Rhode Island Department of Transportation Director Peter Alviti used the Plainfield Pike bridges in Johnston as a backdrop this past Friday as he kicked off the 2019 construction season, announcing 77 active projects with a cost of $715.6 million.
Gov. Gina Raimondo’s RhodeWorks program, which is aimed at renovating and restoring the state’s roads and bridges, is entering its fourth year. Alviti – flanked by more than a dozen RIDOT workers and Johnston Rep. Deborah Fellela – said this year’s slate is particularly ambitious, with 10 percent of the bridges across Rhode Island seeing some form of construction.
“What that means for travelers is they’ll see more construction on our roads and bridges than any time in Rhode Island DOT’s history,” Alviti said. “The good news is that as each year of this RhodeWorks program goes by, people are seeing the difference that RhodeWorks is making in the conditions of our roads and bridges.”
The ailing state of Rhode Island’s infrastructure, and particularly its bridges, has long been an issue. A CNBC report from last July ranked Rhode Island last in the country in infrastructure, finding 23.2 percent of the state’s bridges were deficient and 70 percent of roads were “in poor or mediocre condition.” The former number was backed up in an American Road & Transportation Builders Association report from this year.
Alviti said this year’s projects are aimed at making a dent in that figure, as the 77 announced projects include 177 bridges. He also noted that the $5 billion program has created hundreds of thousands of jobs in project management, engineering, accounting and finance.
“We don’t want to be at the bottom of that list for long,” Alviti said. “We knew that as we were entering into the RhodeWorks program that 50 years in the making, the state of deficiency of our bridges is going to take some time to get us out, but every bridge that we put in, every project like this is one step further in that direction.”
Alviti said there will be upwards of $85 million in renovations coming to Interstate 295, including the four bridges on Plainfield Pike that were built between 1968 and 1969. RIDOT will build temporary bridges to carry traffic while construction is carried out, which negates the need for long-term lane or exit closures.
Alviti lauded the work of project manager Steven Soderlund and his team. The town will see more work on I-295 through 2021 and 2022, including superstructure replacement for two bridges over Hartford Avenue and two others crossing the Route 6/I-295 interchange. The Greenville Avenue bridges will undergo similar work, as well as “substructure rehabilitation.”
Those projects will be included in the second and third contracts for work on I-295 bridges, which carry an estimated total cost of more than $59 million. Some additional work on I-295 through Johnston and Cranston – including concrete repairs and paving across nine bridges and culverts – will cost about $4.6 million and continue through spring of 2020.
“We planned this project carefully because it’s one of the first places you encounter on the 295 [where it] transitions from three lanes down to two, and to avoid impacting traffic and other impacts, we’re building temporary bridges,” Alviti said, gesturing over his shoulder. “You see the footing’s going in for them behind me here.”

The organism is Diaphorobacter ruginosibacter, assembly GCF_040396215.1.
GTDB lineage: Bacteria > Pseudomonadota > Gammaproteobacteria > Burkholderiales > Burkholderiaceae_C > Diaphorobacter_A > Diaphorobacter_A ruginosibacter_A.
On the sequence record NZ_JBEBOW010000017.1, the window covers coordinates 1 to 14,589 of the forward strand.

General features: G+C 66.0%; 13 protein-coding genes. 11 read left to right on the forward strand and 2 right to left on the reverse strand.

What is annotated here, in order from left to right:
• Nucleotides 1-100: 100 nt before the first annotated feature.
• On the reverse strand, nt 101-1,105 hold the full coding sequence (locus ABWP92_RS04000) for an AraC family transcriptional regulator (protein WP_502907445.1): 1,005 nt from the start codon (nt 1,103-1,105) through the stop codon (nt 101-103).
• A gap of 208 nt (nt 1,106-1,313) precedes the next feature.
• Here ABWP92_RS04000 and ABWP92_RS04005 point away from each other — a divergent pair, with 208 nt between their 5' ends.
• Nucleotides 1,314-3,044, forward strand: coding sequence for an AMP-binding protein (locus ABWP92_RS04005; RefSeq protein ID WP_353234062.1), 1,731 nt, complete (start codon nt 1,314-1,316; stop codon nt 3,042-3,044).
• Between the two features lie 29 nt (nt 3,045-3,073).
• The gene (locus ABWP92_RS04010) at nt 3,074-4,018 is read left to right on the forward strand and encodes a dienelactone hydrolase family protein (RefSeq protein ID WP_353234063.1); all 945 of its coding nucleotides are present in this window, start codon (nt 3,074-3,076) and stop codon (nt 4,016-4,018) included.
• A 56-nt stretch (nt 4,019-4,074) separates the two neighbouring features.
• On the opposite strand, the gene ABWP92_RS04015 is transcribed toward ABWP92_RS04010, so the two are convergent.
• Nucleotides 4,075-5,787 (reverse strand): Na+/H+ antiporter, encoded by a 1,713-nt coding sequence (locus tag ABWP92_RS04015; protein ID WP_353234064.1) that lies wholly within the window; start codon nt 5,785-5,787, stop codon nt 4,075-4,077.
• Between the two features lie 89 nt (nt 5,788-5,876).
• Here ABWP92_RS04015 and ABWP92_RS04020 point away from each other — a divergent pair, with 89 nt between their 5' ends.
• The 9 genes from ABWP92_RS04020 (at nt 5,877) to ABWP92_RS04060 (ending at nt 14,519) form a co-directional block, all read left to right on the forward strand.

A bridge preservation project that includes nine Johnston bridges is currently in the works as well, slated for a start date of winter 2020 and wrapping up the following year. Debris clearing, steel beam and girder replacements and bridge washing are among the tasks set for that $13.2 million initiative.
A new crosswalk with wheelchair rams and signage on Killingly Street at Leading Street is part of a $2.4 million program expected to start next winter.
“Elsewhere in our projects, we’ll be employing accelerated bridge construction methods to limit the time and the duration that we’re impacting our travelers along the highways,” Alviti said. “Our project management division continues to hit the mark, finishing on time and on budget at a very high percentage … Here we are four years later with the changes that were made in the way we manage these projects, we’re at over 90 percent on time and on budget.”
Fellela, who represents District 43 in Johnston, said she has heard constituent concerns mainly about I-295. However, she’s confident in RIDOT and was appreciative the department chose Johnston as the location of the press conference.
“I know how frustrated people are, but like the director said, I think people realize that the bridges need to be fixed and they do have the patience for it,” Fellela told the Sun Rise. “Just have to plan out a bit, especially going to work in the morning.”
Alviti said the goal is to impact drivers as little as possible, and he said he was a “victim of his own devices” just recently.
“I traveled Thursday during rush hour from Attleboro to Warwick along 295 here, but I’m happy to say through the entire traveling there were some slow periods of travel, but it was always moving and that’s our goal, to keep the traffic moving through our work zones,” Alviti said.
He urged patience from Rhode Islanders on the road, saying that thus far drivers have been accepting of the construction conditions as the state repairs its aging infrastructure.
“I think they know that, while it’s providing them some inconvenience now, in the long run, it’s going to make things safer and easier to travel through Rhode Island,” Alviti said. “We ask them just to hang in there with us for a few more years and we’ll turn all of this beautiful new infrastructure over to them to use and enjoy.”